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In this action alleging, inter alia, breaches of fiduciary duty and the implied warranty of habitability, the Supreme Court affirmed the district court’s grant of summary judgment and a directed verdict against The Gables at Sterling Village Homeowner’s Association (the Association) but vacated the district court’s award of attorney fees. The Association filed this action against the property developer who built the Gables at Sterling Village, the builders, and their principles after property owners began to notice problems in the planned unit development. The property owner asserted a counterclaim for indemnification. The district court granted (1) summary judgment against the Association, concluding that the Association lacked contractual privity with the property developer; (2) the property developer’s motion for directed verdict on the Association’s claim for breach of fiduciary duty; and (3) the property developer’s post-trial motion for indemnification of attorney fees. The Supreme Court affirmed in part and vacated in part, holding (1) the district court did not err in granting summary judgment and directed verdict; but (2) the property developer should have tried his indemnification claim rather than raise it by post-trial motion. View "Gables at Sterling Village Homeowners Ass’n v. Castlewood-Sterling Village I, LLC" on Justia Law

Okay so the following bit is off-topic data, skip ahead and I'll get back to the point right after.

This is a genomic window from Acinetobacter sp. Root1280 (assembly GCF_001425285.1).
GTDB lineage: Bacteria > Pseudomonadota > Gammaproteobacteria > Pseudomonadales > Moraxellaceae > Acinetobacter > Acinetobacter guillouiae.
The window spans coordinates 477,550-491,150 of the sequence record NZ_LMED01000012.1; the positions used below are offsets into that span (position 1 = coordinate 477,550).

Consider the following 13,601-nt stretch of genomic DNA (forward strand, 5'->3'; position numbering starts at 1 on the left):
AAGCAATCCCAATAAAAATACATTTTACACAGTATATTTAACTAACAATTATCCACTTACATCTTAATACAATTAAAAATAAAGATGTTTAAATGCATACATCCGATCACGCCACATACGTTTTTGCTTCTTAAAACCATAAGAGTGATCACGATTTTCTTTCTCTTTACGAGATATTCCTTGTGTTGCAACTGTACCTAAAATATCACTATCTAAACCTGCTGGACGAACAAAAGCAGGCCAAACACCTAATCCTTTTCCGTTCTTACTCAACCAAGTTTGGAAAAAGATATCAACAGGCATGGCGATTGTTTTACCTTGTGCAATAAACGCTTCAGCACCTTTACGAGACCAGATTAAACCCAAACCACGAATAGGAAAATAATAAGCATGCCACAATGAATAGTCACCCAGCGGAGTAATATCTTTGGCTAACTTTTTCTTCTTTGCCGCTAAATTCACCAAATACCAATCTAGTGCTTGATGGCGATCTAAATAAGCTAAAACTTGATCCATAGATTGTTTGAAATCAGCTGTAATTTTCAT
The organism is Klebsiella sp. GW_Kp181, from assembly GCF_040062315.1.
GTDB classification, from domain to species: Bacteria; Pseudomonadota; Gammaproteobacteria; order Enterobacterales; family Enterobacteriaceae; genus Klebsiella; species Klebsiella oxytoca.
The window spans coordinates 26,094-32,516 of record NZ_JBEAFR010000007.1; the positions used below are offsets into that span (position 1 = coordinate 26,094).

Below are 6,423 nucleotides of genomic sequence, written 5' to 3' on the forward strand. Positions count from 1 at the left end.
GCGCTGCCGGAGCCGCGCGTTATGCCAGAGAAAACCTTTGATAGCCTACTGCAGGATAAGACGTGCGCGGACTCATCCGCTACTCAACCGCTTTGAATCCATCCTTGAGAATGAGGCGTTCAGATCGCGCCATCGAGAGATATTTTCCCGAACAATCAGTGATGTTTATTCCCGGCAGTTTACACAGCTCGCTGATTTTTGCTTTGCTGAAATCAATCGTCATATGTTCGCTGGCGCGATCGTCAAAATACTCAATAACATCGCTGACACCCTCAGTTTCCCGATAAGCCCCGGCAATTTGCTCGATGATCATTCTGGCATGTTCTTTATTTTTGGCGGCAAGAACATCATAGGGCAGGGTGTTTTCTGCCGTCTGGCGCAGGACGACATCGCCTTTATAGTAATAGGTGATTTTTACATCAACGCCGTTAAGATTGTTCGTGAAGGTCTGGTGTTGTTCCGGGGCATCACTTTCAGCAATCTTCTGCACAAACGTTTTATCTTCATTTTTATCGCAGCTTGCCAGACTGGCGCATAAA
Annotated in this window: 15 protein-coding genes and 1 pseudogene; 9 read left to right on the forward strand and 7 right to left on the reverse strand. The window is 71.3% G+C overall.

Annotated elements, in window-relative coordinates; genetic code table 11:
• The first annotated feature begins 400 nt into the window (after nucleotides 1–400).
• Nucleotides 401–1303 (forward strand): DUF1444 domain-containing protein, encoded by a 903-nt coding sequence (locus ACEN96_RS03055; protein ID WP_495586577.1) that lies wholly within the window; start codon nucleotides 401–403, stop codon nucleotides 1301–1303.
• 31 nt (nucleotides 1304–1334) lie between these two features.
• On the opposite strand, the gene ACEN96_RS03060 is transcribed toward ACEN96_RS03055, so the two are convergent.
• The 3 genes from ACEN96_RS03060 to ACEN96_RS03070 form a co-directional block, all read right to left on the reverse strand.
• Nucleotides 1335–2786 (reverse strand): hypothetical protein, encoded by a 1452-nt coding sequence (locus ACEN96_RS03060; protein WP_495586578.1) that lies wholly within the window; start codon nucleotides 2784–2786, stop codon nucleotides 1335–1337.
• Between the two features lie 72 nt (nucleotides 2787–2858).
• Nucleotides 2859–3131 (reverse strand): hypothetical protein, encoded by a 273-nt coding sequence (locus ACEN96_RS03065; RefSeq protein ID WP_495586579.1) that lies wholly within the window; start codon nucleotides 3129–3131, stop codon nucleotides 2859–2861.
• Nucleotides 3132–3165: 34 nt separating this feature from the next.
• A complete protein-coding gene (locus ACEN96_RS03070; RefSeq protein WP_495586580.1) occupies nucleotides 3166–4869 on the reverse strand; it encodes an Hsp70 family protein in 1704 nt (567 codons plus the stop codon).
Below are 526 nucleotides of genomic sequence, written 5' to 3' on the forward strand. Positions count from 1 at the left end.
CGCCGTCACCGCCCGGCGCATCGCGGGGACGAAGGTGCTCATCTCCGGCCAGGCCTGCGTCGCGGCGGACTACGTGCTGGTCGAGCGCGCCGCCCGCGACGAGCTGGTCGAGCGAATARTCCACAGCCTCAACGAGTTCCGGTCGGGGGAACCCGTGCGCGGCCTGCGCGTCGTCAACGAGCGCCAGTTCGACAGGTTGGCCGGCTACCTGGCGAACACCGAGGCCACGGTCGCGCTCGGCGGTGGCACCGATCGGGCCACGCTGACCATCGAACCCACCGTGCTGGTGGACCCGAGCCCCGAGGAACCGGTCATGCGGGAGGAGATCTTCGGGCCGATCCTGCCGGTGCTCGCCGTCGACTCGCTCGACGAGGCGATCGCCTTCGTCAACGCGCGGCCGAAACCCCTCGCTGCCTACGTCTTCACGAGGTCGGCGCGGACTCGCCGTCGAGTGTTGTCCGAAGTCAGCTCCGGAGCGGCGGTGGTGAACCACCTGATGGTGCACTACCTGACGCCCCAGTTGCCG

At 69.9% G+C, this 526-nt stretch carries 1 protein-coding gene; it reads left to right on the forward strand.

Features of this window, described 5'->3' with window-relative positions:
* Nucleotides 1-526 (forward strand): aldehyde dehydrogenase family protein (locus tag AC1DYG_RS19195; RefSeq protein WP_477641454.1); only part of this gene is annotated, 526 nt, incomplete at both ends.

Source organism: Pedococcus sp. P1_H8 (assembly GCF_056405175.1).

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The underlying action was initiated by homeowners from two residential developments in Rocklin against appellants Centex Homes and Centex Real Estate Corporation (Centex) for alleged defects to their homes. Centex and cross-defendant and respondent St. Paul Fire and Marine Insurance Company (St. Paul) have a history of insurance coverage disputes. St. Paul was an insurer for subcontractor Ad Land Venture (Ad Land), and agreed to defend Centex as an additional insured subject to a reservation of rights. Centex filed a cross-complaint against its subcontractors and St. Paul that sought, as the seventh cause of action, a declaration that Centex was entitled to independent counsel under Civil Code section 28601 because St. Paul’s reservation of rights created significant conflicts of interest. Centex appealed after the trial court granted St. Paul’s motion for summary adjudication of Centex’s seventh cause of action. Centex argued any possible or potential conflict was legally sufficient to require St. Paul to provide independent counsel. The Court of Appeal disagreed. Alternatively, Centex contended independent counsel was required because counsel appointed by St. Paul could influence the outcome of the coverage dispute and St. Paul controlled both sides of the litigation. The Court of Appeal concluded that because Centex failed to establish a triable issue of material fact regarding these assertions, the Court affirmed the judgment. View "Centex Homes v. St. Paul Fire & Marine Ins. Co." on Justia Law